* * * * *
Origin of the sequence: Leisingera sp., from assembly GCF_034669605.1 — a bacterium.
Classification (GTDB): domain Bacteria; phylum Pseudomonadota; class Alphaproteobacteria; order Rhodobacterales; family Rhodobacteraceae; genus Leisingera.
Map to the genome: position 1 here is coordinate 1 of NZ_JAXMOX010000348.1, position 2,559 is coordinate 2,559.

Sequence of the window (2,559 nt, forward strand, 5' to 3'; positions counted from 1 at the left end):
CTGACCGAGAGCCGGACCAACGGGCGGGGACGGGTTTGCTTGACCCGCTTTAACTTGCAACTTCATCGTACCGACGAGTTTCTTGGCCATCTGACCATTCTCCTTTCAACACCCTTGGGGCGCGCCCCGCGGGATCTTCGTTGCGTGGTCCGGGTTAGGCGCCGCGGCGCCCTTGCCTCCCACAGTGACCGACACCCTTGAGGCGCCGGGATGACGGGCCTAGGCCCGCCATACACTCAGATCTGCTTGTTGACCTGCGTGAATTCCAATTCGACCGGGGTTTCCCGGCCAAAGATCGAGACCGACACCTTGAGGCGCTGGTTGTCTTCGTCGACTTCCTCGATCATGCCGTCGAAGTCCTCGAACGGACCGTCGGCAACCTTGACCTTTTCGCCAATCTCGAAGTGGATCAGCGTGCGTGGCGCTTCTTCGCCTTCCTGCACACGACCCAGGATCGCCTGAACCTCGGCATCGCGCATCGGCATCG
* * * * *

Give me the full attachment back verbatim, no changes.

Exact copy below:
Origin of the sequence: Leisingera sp., from assembly GCF_034669605.1 — a bacterium.
Classification (GTDB): domain Bacteria; phylum Pseudomonadota; class Alphaproteobacteria; order Rhodobacterales; family Rhodobacteraceae; genus Leisingera.
Map to the genome: position 1 here is coordinate 1 of NZ_JAXMOX010000348.1, position 2,559 is coordinate 2,559.

Sequence of the window (2,559 nt, forward strand, 5' to 3'; positions counted from 1 at the left end):
CTGACCGAGAGCCGGACCAACGGGCGGGGACGGGTTTGCTTGACCCGCTTTAACTTGCAACTTCATCGTACCGACGAGTTTCTTGGCCATCTGACCATTCTCCTTTCAACACCCTTGGGGCGCGCCCCGCGGGATCTTCGTTGCGTGGTCCGGGTTAGGCGCCGCGGCGCCCTTGCCTCCCACAGTGACCGACACCCTTGAGGCGCCGGGATGACGGGCCTAGGCCCGCCATACACTCAGATCTGCTTGTTGACCTGCGTGAATTCCAATTCGACCGGGGTTTCCCGGCCAAAGATCGAGACCGACACCTTGAGGCGCTGGTTGTCTTCGTCGACTTCCTCGATCATGCCGTCGAAGTCCTCGAACGGACCGTCGGCAACCTTGACCTTTTCGCCAATCTCGAAGTGGATCAGCGTGCGTGGCGCTTCTTCGCCTTCCTGCACACGACCCAGGATCGCCTGAACCTCGGCATCGCGCATCGGCATCG